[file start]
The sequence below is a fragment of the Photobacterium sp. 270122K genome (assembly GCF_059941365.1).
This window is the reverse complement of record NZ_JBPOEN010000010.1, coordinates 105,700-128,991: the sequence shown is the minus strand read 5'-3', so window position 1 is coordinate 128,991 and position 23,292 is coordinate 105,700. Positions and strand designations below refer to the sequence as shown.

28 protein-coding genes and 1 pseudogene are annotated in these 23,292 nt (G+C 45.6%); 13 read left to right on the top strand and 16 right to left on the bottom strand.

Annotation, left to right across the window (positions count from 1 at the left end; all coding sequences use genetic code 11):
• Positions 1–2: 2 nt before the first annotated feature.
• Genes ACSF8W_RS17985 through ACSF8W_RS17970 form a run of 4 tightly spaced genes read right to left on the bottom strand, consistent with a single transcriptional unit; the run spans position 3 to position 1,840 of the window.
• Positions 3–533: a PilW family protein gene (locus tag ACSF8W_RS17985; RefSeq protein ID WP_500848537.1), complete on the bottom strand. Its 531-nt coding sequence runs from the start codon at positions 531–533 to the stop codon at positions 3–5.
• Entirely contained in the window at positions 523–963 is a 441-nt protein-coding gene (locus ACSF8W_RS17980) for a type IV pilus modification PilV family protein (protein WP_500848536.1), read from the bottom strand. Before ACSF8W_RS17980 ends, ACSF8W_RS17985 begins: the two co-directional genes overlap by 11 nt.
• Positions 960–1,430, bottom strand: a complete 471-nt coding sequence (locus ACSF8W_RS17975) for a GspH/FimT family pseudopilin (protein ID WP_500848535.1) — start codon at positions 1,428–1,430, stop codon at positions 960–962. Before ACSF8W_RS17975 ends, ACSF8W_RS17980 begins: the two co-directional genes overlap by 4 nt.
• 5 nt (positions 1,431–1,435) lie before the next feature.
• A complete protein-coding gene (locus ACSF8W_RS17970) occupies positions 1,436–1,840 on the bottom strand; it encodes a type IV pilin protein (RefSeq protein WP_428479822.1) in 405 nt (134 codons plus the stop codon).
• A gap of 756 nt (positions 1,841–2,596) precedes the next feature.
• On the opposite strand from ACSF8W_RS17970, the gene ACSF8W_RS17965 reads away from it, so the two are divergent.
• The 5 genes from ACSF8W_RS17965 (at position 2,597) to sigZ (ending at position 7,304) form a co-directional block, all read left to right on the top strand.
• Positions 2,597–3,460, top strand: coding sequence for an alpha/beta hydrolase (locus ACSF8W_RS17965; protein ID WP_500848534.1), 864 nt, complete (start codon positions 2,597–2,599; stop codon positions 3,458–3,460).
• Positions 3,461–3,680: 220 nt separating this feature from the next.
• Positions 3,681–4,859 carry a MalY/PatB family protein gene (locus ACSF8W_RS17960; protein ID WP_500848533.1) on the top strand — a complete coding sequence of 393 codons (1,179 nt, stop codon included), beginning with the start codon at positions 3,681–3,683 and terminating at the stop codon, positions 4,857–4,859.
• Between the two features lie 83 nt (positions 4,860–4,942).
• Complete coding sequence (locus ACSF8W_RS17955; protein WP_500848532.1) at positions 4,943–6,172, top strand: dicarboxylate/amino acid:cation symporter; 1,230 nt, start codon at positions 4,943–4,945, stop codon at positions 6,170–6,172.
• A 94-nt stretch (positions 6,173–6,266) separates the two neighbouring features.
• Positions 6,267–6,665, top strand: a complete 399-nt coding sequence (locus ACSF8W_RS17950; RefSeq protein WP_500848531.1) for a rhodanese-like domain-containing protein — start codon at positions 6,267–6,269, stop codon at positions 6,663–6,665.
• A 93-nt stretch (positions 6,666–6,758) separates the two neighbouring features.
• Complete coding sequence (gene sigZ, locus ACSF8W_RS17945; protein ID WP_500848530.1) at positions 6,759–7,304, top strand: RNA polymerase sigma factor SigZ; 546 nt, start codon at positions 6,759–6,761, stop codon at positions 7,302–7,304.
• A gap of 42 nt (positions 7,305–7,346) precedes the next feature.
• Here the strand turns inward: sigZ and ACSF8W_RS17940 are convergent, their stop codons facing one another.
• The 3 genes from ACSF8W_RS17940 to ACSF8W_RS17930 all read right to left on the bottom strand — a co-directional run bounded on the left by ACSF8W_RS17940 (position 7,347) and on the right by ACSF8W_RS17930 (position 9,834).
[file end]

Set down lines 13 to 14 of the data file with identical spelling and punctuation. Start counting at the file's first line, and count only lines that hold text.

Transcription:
• On the opposite strand from ACSF8W_RS17970, the gene ACSF8W_RS17965 reads away from it, so the two are divergent.
• The 5 genes from ACSF8W_RS17965 (at position 2,597) to sigZ (ending at position 7,304) form a co-directional block, all read left to right on the top strand.